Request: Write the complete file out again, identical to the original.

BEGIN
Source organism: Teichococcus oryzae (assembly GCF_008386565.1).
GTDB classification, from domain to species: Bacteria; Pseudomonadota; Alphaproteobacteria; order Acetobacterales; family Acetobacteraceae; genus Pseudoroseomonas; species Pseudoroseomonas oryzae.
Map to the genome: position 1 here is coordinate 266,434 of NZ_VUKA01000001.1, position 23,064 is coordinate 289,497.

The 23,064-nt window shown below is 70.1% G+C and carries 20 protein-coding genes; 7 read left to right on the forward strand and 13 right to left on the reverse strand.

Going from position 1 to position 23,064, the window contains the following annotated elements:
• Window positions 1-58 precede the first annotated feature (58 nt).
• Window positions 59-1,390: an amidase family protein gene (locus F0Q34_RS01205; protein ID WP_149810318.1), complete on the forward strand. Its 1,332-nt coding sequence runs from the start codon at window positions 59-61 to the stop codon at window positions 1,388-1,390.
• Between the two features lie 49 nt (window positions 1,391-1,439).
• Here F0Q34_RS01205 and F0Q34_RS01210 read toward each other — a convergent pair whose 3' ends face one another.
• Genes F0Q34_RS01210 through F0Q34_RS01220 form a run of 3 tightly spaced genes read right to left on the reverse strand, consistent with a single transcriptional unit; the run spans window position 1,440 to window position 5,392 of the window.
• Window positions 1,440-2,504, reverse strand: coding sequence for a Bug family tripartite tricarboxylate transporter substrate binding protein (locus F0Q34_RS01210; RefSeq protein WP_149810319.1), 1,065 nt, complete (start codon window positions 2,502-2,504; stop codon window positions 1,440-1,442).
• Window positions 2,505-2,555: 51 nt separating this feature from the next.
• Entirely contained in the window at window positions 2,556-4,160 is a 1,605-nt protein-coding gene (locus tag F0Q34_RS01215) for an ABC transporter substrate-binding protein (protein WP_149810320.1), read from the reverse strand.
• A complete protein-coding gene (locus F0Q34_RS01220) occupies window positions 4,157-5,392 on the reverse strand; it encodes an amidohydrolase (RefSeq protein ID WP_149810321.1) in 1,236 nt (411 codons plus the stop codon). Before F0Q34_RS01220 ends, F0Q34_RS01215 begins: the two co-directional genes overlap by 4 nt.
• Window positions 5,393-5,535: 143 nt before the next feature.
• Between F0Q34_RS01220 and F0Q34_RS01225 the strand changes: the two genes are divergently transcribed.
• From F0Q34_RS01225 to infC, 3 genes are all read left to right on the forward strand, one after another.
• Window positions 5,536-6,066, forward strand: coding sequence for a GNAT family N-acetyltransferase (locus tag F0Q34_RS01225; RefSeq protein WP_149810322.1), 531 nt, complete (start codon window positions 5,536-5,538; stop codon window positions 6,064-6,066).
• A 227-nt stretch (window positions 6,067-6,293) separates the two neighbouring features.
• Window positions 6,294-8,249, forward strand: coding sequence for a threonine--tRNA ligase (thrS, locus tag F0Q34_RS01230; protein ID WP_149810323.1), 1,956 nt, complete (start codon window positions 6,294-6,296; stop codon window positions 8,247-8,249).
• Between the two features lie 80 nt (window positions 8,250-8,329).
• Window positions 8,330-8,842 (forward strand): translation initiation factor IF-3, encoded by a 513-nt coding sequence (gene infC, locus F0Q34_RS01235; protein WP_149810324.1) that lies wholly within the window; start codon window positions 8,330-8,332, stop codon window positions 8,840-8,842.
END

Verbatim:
Source organism: Teichococcus oryzae (assembly GCF_008386565.1).
GTDB classification, from domain to species: Bacteria; Pseudomonadota; Alphaproteobacteria; order Acetobacterales; family Acetobacteraceae; genus Pseudoroseomonas; species Pseudoroseomonas oryzae.
Map to the genome: position 1 here is coordinate 266,434 of NZ_VUKA01000001.1, position 23,064 is coordinate 289,497.

The 23,064-nt window shown below is 70.1% G+C and carries 20 protein-coding genes; 7 read left to right on the forward strand and 13 right to left on the reverse strand.

Going from position 1 to position 23,064, the window contains the following annotated elements:
• Window positions 1-58 precede the first annotated feature (58 nt).
• Window positions 59-1,390: an amidase family protein gene (locus F0Q34_RS01205; protein ID WP_149810318.1), complete on the forward strand. Its 1,332-nt coding sequence runs from the start codon at window positions 59-61 to the stop codon at window positions 1,388-1,390.
• Between the two features lie 49 nt (window positions 1,391-1,439).
• Here F0Q34_RS01205 and F0Q34_RS01210 read toward each other — a convergent pair whose 3' ends face one another.
• Genes F0Q34_RS01210 through F0Q34_RS01220 form a run of 3 tightly spaced genes read right to left on the reverse strand, consistent with a single transcriptional unit; the run spans window position 1,440 to window position 5,392 of the window.
• Window positions 1,440-2,504, reverse strand: coding sequence for a Bug family tripartite tricarboxylate transporter substrate binding protein (locus F0Q34_RS01210; RefSeq protein WP_149810319.1), 1,065 nt, complete (start codon window positions 2,502-2,504; stop codon window positions 1,440-1,442).
• Window positions 2,505-2,555: 51 nt separating this feature from the next.
• Entirely contained in the window at window positions 2,556-4,160 is a 1,605-nt protein-coding gene (locus tag F0Q34_RS01215) for an ABC transporter substrate-binding protein (protein WP_149810320.1), read from the reverse strand.
• A complete protein-coding gene (locus F0Q34_RS01220) occupies window positions 4,157-5,392 on the reverse strand; it encodes an amidohydrolase (RefSeq protein ID WP_149810321.1) in 1,236 nt (411 codons plus the stop codon). Before F0Q34_RS01220 ends, F0Q34_RS01215 begins: the two co-directional genes overlap by 4 nt.
• Window positions 5,393-5,535: 143 nt before the next feature.
• Between F0Q34_RS01220 and F0Q34_RS01225 the strand changes: the two genes are divergently transcribed.
• From F0Q34_RS01225 to infC, 3 genes are all read left to right on the forward strand, one after another.
• Window positions 5,536-6,066, forward strand: coding sequence for a GNAT family N-acetyltransferase (locus tag F0Q34_RS01225; RefSeq protein WP_149810322.1), 531 nt, complete (start codon window positions 5,536-5,538; stop codon window positions 6,064-6,066).
• A 227-nt stretch (window positions 6,067-6,293) separates the two neighbouring features.
• Window positions 6,294-8,249, forward strand: coding sequence for a threonine--tRNA ligase (thrS, locus tag F0Q34_RS01230; protein ID WP_149810323.1), 1,956 nt, complete (start codon window positions 6,294-6,296; stop codon window positions 8,247-8,249).
• Between the two features lie 80 nt (window positions 8,250-8,329).
• Window positions 8,330-8,842 (forward strand): translation initiation factor IF-3, encoded by a 513-nt coding sequence (gene infC, locus F0Q34_RS01235; protein WP_149810324.1) that lies wholly within the window; start codon window positions 8,330-8,332, stop codon window positions 8,840-8,842.